February 15, 2016 Heart’s Dreamboat Annie A Milestone 40 Years Later
Before Ann and Nancy Wilson arrived on the scene with their band Heart, releasing their debut album, Dreamboat Annie, in 1976, there were a few women who dominated Rock music. Some that come to mind were Grace Slick of Jefferson Airplane, Janis Joplin, and long-established Blues-Rock band Fleetwood Mac recruited Stevie Nicks to join Christine McVie for 1975’s breakthrough Fleetwood Mac album, which featured several female-vocal-lead hits. Although, up until the release of Dreamboat Annie, no one had heard anything like Heart. The record marked the first time two strong, talented sisters got to be at the helm of a Rock-n-Roll ship, and continue to call the shots for a career that would span the next forty years.
Who has not heard the oh-so-‘70s “Magic Man” about a million times over the years on every single Classic Rock radio station across the country? Or the brilliant “Crazy On You,” the dark acoustic-laden Pop-Rocker letting the world know that Nancy Wilson can really, really play guitar? These overplayed Classic Rock staples and all of the other underrated lower-key gems on this debut Heart album are the responsibility of Vancouver, British Columbia-based Mushroom Records, who released Dreamboat Annie in the Summer of 1975. In a bit of a stroke of genius, the album was released again in the U.S. on Valentine’s Day of 1976 through a Los Angeles subsidiary of the label – blowing a kiss and paving the way for generations of independent female Rockers and Folk artist alike.
Ann, the super-soprano singer of the group, and Nancy, Ann’s younger sister who would become an exceptional guitarist and harmonizing singer in the band, grew up in a family that moved around a lot due to their father’s military career. They eventually settled in Seattle, Washington, in the early ‘60s, where musical influences included Ray Charles, Judy Garland, Peggy Lee – but especially, The Beatles. At early ages, they started to play air guitar and put on concerts for their family and friends – who completely encouraged the girls’ musical endeavors.
In the early ‘70s, Ann found herself in a band called White Heart with her boyfriend, Michael Fisher, who was the band’s manager and was draft-dodging the Vietnam War in Vancouver. Nancy, who had been studying English literature and Poetry in college, dropped out of school and joined back up with her sister in 1974. She became romantically involved with Michael Fisher’s brother, Guitarist Roger Fisher. They dropped the “White” and became Heart. Along with Steve Fossen on bass, Michael DeRosier on drums, Howard Leese on guitar and keys, and Mike Flicker as producer, here is what transpired.
There was an instant focus on feminine strength and gentleness, not objectivity or weakness – a missing element in much of the male-driven Rock music of then and now. Dreamboat Annie gives us straight-up sexy songs like “Magic Man” and “Crazy On You” – the latter of which features Nancy’s amazingly intricate acoustic intro that has challenged generations of male and female aspiring guitarists to get it right – but the real magic lies in the slower, gentler, more orchestrated tunes that do not get much credit anymore.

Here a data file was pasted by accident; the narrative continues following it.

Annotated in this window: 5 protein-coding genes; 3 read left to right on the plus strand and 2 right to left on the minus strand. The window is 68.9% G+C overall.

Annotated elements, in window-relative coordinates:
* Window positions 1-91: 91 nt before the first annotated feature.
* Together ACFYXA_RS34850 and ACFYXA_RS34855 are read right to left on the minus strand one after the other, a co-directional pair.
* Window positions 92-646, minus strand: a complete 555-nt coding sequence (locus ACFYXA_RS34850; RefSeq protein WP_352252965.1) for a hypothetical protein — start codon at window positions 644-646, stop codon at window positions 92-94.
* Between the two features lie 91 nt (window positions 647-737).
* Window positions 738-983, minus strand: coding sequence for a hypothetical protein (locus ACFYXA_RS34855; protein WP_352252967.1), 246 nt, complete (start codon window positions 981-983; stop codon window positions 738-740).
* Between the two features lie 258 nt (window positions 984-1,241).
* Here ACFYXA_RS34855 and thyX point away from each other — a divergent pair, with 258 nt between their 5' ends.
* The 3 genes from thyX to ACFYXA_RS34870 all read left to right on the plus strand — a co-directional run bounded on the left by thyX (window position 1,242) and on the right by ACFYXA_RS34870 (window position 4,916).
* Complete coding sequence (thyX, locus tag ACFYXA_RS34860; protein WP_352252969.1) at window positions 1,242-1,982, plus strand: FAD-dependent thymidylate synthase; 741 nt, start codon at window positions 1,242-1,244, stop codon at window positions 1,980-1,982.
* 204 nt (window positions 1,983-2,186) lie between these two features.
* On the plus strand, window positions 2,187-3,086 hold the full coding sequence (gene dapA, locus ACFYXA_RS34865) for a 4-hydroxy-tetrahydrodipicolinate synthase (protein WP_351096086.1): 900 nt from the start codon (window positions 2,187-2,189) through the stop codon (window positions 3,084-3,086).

“(Love Me Like Music) I’ll Be Your Song” could be an Allman Brother’s Freedom-Rock theme or romantic Fleetwood Mac tune. Either way, Ann’s clear and sharp voice – which ranges everywhere from Grace Slick belting it out to Karen Carpenter just laying back and letting it happen throughout this whole album – rings beautifully. With Nancy’s harmonies and acoustic guitar, this song just feels good.
“How Deep It Goes” has that “Going to California” Led Zeppelin-vibe with tasteful synth strings, piano, acoustic, and electric guitar. “Soul of the Sea” is also very Zeppelin-influenced ala the “Rain Song” (also a little “Gallows Pole”). “White Lightning and Wine,” the pre-cursor to the later hit, “Straight On,” from the 1978 album Dog and Butterfly, is a great driving Blues Rocker with big-time ‘70s “more cowbell.” It is still all about a women being in control of what she wants being drunk at a random bar – kind of unheard for the time.
Keep in mind, this was 1976, the pre-MTV/social media /YouTube era, when bands and record producers actually wanted to give the listener a cohesive audio journey. With that in mind, Heart definitely did that by including three versions of the song about their gal, the adventurous and free Dreamboat Annie. The first is the “Dreamboat Annie (Fantasy Child),” which is just a taste of the lovely vocals and music to come. The second is the most well-known version of “Dreamboat Annie,” a perfect two-minute Pop/Folk song complete with banjo and lush harmony. Finally, the album’s closer, “Dreamboat Annie (Reprise)” is a longer, slower version of the same catchy song, this time with Ann’s flute and a Pop orchestral background.
In the era of Disco, Dreamboat Annie was a combination of ‘60s whimsy and ’70s driving Hard Rock with two hot chicks at the helm. Some of the album is still very ‘70s, but much of it is still digestible today with beautiful harmonies and melodies – and, of course, a lot of heart – something that the Wilson sisters have, no matter what incarnation they go through.